“I think we have a platform that we can use to spread awareness to certain issues and in this case, it’s the social justice issues going on,” Strong said. “I think that we have a platform that we can use.”

Stucke felt the same way.

“I definitely think we have to be the role models to what we want the world to be like because I do think people look up to us, whether we want that or not, people do,” Stucke said. “If we’re full of love and behaving in the right way, I think we can be an example to the rest of the school and hopefully the rest of the world for changes to occur.”

The NU athletics department helped the student-athletes express their voices, all while making sure they feel comfortable and heard. Strong, Walker and Stucke all emphasized that the athletic department has supported their efforts throughout the social justice movement and custom jersey process.

“I think the whole department was thinking about it and us as a team took the initiative to put in action, along with the equipment manager,” Strong said.

Ever since the social justice movement started gaining more momentum than ever this past year, the coaching staff has stressed the importance of making sure the student-athletes felt supported. Strong, Walker and Stucke said that there were many conversations in group chats and meetings about the social justice movement and the jerseys.

“The coaches are definitely supportive,” Walker said. “We’ve had many talks, even in the summer before we met everybody face to face, so they’ve been supportive the whole time.”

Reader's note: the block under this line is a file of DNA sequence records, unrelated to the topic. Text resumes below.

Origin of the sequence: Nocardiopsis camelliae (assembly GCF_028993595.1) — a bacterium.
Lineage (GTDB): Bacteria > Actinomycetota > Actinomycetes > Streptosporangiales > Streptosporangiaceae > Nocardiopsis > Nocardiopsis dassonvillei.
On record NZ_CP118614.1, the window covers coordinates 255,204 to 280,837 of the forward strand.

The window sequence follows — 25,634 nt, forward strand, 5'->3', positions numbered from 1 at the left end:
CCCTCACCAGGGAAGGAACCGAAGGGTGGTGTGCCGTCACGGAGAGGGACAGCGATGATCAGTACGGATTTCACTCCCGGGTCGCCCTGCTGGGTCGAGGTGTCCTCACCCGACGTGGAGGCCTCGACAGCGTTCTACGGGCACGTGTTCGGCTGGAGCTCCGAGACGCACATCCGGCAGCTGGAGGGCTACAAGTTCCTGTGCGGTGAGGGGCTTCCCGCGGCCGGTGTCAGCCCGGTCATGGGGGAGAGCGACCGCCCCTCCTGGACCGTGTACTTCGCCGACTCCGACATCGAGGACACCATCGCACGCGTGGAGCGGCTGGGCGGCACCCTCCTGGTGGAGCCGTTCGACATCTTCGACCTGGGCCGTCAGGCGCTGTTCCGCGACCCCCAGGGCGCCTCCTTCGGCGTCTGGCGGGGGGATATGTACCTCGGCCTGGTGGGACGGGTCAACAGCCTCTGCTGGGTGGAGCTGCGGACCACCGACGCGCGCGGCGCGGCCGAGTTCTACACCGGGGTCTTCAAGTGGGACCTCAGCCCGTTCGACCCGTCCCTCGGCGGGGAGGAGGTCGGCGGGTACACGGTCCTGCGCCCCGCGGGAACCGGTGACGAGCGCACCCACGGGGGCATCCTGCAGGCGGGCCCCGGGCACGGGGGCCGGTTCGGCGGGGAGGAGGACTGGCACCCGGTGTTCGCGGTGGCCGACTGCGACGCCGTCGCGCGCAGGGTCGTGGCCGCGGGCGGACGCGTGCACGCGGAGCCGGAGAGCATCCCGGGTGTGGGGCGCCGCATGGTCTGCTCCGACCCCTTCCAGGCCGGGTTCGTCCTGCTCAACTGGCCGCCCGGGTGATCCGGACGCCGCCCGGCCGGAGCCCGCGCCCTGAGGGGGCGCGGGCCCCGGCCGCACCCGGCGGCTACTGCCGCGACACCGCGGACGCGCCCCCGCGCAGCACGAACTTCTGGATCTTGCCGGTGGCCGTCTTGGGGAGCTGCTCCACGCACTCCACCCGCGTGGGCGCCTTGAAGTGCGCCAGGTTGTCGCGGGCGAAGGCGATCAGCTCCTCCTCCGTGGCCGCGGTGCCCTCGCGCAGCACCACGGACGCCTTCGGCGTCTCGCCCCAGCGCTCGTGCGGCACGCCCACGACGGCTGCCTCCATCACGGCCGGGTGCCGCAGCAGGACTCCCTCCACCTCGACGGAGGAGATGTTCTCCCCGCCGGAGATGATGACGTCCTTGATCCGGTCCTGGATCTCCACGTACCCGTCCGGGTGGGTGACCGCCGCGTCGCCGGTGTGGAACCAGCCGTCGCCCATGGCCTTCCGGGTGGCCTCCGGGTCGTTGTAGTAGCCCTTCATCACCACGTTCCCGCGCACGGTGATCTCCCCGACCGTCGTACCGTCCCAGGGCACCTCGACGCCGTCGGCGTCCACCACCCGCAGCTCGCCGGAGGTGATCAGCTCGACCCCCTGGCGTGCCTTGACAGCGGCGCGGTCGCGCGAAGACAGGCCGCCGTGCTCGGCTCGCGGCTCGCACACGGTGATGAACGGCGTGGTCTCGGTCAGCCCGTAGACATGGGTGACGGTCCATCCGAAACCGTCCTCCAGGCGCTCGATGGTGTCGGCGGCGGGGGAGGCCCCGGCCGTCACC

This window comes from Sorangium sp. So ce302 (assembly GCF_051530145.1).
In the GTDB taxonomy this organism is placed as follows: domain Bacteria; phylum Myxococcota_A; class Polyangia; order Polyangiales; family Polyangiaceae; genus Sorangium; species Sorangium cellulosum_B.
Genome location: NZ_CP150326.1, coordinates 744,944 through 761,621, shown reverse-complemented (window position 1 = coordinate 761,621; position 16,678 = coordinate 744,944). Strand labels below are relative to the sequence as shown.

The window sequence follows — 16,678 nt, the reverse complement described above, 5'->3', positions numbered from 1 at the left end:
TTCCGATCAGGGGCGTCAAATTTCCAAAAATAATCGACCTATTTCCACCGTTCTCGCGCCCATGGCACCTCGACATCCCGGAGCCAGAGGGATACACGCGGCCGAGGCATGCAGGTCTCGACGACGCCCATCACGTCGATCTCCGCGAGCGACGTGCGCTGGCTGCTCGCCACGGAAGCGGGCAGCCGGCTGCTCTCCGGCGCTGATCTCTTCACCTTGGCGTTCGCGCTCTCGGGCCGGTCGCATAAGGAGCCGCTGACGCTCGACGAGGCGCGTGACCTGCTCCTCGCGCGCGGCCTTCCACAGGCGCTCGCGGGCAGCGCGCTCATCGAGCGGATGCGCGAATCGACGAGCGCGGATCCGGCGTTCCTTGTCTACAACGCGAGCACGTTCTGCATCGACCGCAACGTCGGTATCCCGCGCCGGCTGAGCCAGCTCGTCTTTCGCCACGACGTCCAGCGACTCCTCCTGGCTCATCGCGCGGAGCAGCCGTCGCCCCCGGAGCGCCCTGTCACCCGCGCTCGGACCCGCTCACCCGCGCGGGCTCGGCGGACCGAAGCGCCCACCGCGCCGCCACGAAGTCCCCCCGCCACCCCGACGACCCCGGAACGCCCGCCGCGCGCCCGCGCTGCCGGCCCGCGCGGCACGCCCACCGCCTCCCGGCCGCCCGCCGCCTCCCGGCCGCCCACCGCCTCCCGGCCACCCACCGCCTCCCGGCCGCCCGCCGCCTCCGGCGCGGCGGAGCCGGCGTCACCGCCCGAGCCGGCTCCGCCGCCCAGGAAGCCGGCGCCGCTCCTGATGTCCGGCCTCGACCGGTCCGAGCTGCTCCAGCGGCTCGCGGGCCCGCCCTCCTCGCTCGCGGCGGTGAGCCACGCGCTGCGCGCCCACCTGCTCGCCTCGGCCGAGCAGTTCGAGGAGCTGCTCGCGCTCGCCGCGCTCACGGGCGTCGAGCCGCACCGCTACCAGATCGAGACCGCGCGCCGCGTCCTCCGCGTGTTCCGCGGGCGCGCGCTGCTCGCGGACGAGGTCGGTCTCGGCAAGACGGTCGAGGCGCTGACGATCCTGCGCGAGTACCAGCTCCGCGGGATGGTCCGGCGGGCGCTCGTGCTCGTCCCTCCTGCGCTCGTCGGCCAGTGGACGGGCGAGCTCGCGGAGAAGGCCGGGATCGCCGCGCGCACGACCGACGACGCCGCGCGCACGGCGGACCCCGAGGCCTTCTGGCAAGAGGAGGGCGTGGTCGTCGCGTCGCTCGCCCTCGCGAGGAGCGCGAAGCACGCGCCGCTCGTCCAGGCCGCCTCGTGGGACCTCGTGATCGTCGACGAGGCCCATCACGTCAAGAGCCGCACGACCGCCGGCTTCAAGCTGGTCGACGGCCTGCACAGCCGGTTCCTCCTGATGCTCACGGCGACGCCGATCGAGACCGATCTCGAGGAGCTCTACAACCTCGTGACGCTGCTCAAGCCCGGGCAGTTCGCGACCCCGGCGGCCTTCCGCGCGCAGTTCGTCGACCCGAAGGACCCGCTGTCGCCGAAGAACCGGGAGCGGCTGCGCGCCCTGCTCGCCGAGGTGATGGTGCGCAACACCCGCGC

Stucke had similar thoughts.

“I think the coaches and department did a great job of just having the dialogue and having the conversations about it and enabling players to stand up for what they believe in,” Stucke said. “I think it’s an awesome thing that we’re able to put what we want on the back of our jerseys and stand up for what we believe in and fight for the changes that we want to see. I’m so grateful for that opportunity.”

The men’s basketball team isn’t the only team starting to put social justice messages on their jerseys. The women’s basketball team also wears messages of their choice on their backs.

While neither hockey team wears social justice messages on the back of their jerseys, sophomore Jayden Struble, a defenseman on the men’s hockey team, released a statement on Twitter calling for change. In his statement Struble called Americans to action and demanded accountability.

This post was well received, as the original tweet received over 1700 likes and 442 retweets.

In response to Struble’s post, the men’s hockey Twitter quoted head coach Jim Madigan, saying, “Well said, Jayden. We hear you. We stand with you as we commit ourselves to use our voice for change.”

This tweet has been pinned on the men’s hockey Twitter account since June 2, 2020.

“I definitely think it’s something that other teams can look at and hopefully other teams start to do,” Strong said. “I think it’s an easy way to spread a message because as athletes, we have a lot of people watching us so I think it’s just a good chance to spread awareness to certain issues.”

Even though there aren’t fans physically in the stands, all of the games are being broadcasted so fans can tune in and see the games, as well as the messages players chose to wear. These custom messages calling for social justice are not only found on the jerseys of NU basketball players but can also be found around the country on professional basketball teams.

“It’s something that’s not just on our team, or college basketball. It’s in all sports and different kinds of sports across the country,” Strong said. “Even across the world, every team is doing something unique. It’s very unifying to see everybody do it, and it just motivates even more.”

Photo by Sarah Olender
(Sarah Olender)